“The Princess of Montpensier”, on Ciné+ Emotion: loves that are both authentic and modern

“The Princess of Montpensier”, on Ciné+ Emotion: loves that are both authentic and modern

Movies

Love as peril: this is the favorite theme of Madame de Lafayette, who published La Princesse de Montpensier (1662, republished by Livre de Poche in 2003) sixteen years before La Princesse de Clèves . Marie de Mézières promised herself to the young Duke of Guise, known as “le Balafré”. But a Bourbon strategy requires him to marry the Prince of Montpensier, François de Bourbon, prince of royal blood.

The young Marquise de Mézières, Countess of Saint-Fargeau, becomes the stake of a loving and jealous husband, of this adventurer from Guise always on the lookout, of Henri d’Anjou, future Henri III, that the charms of Marie were troubled. And the Count of Chabannes, a madly in love tutor. She rejects one, wavers at the sight of the other, suffers the wrath of a suspicious husband…

Dance of torment fueled by chance, misunderstandings, mask games. It is indeed a love film that Bertrand Tavernier directed, attentive to the suppressed passions from which his characters suffer. A film where he communicates the feeling of pain that too much dignity generates in some.

Affairs of State and Fanaticism

The rest is known to him: this greed with which he seizes a page of history, remaining attentive to the habits and customs of the time without freezing antique images. It is the soul of an era that he captures when he depicts the nuptial ceremony or a ballet of chamber pots, gives the recipe for stuffed eels, shows the dormitory of these gentlemen at the castle. His heroes are as natural as possible despite their costumes, free of wigs.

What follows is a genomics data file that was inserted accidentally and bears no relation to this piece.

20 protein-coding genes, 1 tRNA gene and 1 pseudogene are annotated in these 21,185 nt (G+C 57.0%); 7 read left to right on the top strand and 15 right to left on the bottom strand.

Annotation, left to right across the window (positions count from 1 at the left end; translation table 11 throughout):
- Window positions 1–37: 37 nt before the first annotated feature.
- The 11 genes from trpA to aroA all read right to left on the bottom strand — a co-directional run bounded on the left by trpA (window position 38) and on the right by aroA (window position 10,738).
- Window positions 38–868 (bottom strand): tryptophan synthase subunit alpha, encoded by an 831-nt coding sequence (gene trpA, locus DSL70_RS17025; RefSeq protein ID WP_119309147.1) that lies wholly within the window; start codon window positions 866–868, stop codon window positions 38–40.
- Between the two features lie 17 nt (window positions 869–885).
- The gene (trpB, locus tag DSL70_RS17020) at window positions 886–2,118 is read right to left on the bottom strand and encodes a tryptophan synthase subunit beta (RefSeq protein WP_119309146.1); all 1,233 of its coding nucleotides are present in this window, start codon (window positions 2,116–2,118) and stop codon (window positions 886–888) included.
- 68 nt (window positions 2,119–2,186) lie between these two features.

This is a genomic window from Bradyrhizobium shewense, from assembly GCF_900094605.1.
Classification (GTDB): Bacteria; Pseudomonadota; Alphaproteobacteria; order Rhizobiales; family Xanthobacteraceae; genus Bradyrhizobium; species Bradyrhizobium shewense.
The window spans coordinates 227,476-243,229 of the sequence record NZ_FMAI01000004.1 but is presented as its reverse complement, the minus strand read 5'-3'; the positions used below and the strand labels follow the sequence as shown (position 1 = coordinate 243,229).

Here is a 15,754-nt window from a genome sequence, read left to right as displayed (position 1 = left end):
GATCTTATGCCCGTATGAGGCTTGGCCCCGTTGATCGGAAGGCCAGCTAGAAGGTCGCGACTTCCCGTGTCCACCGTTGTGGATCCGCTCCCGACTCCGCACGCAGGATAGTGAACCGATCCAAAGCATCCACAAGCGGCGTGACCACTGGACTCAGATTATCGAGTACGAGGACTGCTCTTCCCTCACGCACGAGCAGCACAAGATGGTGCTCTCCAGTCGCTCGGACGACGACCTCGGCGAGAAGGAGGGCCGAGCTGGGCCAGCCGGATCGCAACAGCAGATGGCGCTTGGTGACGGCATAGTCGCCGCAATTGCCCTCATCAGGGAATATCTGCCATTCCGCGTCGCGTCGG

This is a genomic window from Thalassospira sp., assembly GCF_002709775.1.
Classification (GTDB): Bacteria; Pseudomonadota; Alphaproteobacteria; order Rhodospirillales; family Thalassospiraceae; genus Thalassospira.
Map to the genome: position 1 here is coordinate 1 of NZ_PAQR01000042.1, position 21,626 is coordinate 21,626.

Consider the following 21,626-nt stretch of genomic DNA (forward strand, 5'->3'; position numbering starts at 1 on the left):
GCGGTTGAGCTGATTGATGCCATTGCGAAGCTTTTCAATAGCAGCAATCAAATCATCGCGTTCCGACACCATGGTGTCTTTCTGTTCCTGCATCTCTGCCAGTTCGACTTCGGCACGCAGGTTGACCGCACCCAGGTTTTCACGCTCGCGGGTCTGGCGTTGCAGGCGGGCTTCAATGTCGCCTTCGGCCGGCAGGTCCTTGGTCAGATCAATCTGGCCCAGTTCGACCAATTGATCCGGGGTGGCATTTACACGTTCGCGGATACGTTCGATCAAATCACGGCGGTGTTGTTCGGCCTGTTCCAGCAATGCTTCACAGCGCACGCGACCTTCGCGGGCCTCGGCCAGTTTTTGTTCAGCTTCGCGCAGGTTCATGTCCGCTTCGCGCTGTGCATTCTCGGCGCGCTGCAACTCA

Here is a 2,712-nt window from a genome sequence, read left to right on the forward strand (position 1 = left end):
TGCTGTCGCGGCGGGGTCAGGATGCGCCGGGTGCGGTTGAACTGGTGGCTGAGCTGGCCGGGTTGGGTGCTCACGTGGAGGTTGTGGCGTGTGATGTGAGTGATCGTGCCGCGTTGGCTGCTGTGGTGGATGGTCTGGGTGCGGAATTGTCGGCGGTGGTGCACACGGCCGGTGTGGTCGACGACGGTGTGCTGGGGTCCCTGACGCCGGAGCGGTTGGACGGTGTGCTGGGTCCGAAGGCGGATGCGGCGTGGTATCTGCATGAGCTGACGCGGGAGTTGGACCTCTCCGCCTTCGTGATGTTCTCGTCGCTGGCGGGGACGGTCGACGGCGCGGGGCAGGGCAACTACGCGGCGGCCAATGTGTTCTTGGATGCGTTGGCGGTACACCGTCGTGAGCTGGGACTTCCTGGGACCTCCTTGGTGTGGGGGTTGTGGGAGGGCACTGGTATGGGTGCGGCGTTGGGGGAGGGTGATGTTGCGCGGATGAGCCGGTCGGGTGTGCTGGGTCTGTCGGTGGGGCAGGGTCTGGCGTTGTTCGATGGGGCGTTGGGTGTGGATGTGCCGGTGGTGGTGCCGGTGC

Verve, camera mobility, permanent concern to marry earthiness with discreet emotions make him find an authenticity mixed with modernism. We kill each other between Catholics and Protestants, affairs of state and fanaticism which take us back to the religious conflicts of today.

Anjou (Raphaël Personnaz) reveals the facetious, ironic and sensitive temperament of a New York dandy. Guise (Gaspard Ulliel) is a bad boy, a fighter of “9-3”. Montpensier (Grégoire Leprince-Ringuet) is a shy nobleman, romantic before fashion. A wonderful figure, Chabannes (Lambert Wilson) displays a kindness of soul that we are happy to believe has existed throughout time.

Tavernier respects the language ( “Monsieur de Guise took fire again for me” ), without compromising the contemporary reading that can be made of this Renaissance story. The Princess of Montpensier is an illustration of a young girl’s right to choose her destiny. The violence committed against young Marie (Mélanie Thierry) by her parents so that she would marry Montpensier is reminiscent of the dictatorship exercised by the big brothers, in environments where virginity and traditions are not joked about. .

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